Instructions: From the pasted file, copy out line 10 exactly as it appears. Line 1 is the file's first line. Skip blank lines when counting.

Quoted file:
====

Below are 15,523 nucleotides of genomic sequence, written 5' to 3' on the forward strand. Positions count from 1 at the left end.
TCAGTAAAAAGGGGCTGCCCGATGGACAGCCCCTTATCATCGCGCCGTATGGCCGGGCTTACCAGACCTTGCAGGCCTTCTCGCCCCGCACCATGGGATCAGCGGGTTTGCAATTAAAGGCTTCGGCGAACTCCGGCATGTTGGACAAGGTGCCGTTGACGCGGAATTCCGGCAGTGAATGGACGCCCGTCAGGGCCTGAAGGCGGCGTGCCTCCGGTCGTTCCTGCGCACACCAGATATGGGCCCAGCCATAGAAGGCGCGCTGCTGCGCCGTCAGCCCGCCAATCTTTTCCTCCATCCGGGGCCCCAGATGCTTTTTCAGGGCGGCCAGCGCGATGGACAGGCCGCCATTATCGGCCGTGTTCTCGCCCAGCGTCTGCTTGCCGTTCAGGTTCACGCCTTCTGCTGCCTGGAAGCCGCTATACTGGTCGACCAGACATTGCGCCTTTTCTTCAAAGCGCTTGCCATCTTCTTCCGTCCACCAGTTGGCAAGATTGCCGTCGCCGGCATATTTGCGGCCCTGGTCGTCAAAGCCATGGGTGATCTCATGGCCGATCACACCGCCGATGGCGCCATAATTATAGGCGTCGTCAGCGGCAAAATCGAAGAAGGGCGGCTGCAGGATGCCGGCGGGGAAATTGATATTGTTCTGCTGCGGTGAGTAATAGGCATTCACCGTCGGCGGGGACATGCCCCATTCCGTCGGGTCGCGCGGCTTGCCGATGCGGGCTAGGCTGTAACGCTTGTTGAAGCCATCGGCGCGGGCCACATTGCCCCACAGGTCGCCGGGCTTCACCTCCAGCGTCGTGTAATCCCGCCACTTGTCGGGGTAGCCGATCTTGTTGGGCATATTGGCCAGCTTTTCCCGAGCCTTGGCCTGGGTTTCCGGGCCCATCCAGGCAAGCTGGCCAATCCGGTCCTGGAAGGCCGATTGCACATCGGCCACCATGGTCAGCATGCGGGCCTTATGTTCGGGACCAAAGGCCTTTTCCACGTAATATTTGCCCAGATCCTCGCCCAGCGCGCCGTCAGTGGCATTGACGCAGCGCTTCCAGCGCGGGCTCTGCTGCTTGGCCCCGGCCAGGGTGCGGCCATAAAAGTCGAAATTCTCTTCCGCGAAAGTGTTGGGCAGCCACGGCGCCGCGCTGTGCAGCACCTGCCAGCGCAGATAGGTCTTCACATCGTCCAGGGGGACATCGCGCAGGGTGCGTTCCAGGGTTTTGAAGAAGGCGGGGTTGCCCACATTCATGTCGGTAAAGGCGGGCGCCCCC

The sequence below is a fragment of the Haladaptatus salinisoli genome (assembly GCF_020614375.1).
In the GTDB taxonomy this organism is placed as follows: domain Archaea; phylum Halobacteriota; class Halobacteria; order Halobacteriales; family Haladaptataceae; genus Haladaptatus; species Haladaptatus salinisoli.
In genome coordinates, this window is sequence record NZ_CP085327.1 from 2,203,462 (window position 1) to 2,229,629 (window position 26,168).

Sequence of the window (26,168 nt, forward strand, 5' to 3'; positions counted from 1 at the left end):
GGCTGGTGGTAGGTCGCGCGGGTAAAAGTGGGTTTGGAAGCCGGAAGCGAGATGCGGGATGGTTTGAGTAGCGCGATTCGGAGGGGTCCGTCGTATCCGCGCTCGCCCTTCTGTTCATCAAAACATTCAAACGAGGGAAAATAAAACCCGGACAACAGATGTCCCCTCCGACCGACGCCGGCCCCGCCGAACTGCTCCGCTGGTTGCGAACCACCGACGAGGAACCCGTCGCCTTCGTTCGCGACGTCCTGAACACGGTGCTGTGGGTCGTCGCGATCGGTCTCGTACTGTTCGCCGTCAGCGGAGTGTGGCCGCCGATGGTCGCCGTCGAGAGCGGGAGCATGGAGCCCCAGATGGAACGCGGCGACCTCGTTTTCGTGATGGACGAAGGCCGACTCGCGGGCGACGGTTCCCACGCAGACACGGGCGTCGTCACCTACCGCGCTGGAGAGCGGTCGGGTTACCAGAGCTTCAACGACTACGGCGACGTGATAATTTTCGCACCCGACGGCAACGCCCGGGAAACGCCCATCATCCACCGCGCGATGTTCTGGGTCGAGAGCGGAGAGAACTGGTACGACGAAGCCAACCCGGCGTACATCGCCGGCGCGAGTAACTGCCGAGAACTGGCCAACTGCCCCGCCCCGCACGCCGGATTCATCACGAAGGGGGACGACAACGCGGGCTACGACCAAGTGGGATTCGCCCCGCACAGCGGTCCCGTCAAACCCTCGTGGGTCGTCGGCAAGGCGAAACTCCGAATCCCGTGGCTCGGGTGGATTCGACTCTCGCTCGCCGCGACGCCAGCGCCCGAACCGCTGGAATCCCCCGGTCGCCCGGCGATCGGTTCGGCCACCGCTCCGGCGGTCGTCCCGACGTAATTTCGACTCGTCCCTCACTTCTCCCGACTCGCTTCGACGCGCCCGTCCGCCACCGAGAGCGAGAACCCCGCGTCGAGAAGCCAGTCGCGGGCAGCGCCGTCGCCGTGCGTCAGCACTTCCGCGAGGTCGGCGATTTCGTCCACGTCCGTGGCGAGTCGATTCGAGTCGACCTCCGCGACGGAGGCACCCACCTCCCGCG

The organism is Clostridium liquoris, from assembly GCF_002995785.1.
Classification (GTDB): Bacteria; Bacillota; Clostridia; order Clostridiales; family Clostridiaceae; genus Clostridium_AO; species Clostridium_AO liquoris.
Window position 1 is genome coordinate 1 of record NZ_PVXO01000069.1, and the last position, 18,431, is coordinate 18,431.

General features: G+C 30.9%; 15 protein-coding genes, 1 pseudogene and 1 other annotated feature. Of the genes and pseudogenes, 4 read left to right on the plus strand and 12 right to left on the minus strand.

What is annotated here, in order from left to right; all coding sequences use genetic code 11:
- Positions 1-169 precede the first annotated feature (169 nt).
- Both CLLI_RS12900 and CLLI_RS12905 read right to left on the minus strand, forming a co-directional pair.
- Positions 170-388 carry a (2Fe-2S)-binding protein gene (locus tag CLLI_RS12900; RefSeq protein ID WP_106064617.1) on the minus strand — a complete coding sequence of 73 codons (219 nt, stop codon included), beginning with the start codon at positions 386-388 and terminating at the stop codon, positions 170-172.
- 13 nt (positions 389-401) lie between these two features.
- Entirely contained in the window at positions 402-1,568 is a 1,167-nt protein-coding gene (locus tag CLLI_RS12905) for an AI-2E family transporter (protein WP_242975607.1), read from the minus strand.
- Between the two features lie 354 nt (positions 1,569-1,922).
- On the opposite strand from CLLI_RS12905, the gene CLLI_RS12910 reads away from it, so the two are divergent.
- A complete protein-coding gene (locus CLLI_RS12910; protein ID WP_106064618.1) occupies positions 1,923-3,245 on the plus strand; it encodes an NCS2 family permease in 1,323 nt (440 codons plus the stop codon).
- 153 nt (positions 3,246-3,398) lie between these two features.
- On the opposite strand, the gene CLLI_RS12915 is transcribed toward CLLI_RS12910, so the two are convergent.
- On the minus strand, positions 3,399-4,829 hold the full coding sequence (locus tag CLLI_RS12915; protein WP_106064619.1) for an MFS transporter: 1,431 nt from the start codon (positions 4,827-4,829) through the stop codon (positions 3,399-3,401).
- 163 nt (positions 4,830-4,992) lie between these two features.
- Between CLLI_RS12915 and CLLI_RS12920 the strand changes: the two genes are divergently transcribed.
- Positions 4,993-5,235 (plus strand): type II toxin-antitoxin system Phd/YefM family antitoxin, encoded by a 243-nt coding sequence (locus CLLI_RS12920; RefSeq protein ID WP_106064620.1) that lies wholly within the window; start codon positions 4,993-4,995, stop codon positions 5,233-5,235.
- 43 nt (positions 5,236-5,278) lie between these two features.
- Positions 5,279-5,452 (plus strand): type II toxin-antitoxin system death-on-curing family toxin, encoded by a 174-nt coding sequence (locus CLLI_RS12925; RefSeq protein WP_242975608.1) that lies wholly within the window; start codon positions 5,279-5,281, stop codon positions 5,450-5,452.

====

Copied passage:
Window position 1 is genome coordinate 1 of record NZ_PVXO01000069.1, and the last position, 18,431, is coordinate 18,431.